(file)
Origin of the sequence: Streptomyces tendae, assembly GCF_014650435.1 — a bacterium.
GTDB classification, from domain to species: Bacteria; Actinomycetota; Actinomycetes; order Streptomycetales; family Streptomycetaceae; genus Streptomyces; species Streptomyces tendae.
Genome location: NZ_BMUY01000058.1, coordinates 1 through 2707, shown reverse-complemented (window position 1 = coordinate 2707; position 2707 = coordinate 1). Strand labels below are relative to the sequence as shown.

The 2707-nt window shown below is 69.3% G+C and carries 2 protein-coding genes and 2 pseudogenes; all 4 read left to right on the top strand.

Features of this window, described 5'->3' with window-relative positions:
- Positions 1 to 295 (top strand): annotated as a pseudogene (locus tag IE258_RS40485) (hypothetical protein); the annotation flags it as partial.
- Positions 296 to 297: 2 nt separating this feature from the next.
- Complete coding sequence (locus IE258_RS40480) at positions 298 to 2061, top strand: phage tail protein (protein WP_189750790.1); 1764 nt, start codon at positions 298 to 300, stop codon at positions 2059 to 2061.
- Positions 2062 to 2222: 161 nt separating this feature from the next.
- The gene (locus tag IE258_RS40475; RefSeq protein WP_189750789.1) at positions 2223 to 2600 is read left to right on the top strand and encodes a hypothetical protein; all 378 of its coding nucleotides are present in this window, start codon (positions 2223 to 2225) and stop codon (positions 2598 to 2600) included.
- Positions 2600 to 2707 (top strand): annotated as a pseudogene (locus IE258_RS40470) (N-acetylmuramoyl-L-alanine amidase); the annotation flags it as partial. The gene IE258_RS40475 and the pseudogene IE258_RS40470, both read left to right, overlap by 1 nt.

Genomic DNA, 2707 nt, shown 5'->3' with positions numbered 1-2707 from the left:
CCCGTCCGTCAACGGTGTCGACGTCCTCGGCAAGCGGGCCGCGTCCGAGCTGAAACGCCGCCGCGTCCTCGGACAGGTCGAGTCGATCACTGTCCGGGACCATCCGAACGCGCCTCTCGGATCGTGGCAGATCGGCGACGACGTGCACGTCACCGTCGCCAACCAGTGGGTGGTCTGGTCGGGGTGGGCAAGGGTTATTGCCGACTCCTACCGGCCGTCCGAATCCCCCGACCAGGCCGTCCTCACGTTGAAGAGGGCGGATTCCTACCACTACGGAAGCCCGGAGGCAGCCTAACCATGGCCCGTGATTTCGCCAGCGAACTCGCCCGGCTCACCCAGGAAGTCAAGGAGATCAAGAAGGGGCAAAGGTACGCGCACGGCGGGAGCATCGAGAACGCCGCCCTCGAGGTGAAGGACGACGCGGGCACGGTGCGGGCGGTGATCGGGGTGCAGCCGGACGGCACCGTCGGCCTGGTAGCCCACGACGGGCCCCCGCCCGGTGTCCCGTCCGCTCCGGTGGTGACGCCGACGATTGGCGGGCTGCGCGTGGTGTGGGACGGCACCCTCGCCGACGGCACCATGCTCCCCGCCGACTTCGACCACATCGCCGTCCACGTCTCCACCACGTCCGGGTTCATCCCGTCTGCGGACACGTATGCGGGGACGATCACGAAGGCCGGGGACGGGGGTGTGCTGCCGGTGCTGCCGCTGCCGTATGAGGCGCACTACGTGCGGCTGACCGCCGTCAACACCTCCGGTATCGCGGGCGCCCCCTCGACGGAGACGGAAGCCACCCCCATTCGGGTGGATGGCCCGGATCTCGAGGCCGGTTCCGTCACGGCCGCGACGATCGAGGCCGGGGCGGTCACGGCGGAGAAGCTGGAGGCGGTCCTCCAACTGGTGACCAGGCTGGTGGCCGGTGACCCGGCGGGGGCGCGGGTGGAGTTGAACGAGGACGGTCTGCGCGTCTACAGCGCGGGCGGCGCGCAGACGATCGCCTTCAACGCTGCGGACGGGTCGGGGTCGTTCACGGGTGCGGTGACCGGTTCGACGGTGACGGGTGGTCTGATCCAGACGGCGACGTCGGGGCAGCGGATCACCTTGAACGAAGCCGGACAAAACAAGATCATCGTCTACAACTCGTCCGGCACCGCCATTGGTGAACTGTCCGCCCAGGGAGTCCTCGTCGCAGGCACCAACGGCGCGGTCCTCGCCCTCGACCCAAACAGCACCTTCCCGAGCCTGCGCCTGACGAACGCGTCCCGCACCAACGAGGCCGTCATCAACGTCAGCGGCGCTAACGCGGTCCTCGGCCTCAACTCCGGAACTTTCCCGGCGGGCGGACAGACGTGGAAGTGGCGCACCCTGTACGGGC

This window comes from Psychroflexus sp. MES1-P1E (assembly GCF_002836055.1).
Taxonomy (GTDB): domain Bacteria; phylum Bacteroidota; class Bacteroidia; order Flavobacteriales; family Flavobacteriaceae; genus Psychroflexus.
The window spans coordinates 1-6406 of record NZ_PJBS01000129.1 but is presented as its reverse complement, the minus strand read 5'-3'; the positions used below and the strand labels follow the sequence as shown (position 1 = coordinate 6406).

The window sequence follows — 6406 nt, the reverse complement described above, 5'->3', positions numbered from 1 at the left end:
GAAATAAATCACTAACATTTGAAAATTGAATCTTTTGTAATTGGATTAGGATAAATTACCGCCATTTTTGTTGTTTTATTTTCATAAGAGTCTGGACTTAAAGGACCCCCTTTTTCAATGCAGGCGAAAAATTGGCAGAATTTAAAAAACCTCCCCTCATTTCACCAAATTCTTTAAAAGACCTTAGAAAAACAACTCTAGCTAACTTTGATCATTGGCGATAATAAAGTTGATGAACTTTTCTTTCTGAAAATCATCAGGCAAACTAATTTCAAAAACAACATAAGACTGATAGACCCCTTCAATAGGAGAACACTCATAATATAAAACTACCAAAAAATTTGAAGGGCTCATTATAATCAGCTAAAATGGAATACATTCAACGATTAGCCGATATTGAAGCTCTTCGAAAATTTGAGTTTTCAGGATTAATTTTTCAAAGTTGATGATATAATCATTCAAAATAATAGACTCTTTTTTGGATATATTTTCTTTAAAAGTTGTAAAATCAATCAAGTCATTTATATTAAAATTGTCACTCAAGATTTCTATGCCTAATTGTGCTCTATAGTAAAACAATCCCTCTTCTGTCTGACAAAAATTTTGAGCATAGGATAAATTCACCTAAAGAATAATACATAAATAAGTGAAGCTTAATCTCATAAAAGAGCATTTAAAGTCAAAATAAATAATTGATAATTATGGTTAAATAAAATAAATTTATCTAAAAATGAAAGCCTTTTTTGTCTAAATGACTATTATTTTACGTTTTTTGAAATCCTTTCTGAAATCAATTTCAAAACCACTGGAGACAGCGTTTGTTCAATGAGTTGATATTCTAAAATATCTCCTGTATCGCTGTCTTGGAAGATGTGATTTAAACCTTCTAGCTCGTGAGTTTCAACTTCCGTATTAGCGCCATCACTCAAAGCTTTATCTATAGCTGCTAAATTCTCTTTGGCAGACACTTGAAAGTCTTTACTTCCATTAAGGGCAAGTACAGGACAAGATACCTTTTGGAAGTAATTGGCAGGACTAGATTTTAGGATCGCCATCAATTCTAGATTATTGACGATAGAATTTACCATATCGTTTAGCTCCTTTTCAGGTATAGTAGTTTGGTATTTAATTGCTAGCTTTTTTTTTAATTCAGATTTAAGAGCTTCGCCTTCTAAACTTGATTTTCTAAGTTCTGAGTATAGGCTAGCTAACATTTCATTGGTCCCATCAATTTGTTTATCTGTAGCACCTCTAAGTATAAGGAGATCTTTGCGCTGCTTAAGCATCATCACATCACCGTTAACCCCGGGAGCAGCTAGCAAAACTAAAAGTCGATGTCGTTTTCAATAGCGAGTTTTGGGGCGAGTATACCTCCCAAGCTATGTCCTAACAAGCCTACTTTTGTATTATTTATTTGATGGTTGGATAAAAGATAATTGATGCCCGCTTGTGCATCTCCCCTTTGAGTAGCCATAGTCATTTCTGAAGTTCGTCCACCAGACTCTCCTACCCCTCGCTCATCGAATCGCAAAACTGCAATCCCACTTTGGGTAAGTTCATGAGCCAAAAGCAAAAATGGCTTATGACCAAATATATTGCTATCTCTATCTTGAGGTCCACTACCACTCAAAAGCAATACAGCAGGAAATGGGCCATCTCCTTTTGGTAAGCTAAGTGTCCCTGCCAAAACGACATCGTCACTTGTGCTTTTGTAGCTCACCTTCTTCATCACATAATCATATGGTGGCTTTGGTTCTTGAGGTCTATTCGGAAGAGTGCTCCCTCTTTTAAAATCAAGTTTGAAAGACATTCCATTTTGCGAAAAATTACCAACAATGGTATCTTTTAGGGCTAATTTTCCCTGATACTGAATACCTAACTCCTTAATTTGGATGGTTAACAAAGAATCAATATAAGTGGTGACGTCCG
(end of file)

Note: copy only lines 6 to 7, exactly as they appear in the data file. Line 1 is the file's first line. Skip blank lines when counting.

- Positions 1 to 295 (top strand): annotated as a pseudogene (locus tag IE258_RS40485) (hypothetical protein); the annotation flags it as partial.
- Positions 296 to 297: 2 nt separating this feature from the next.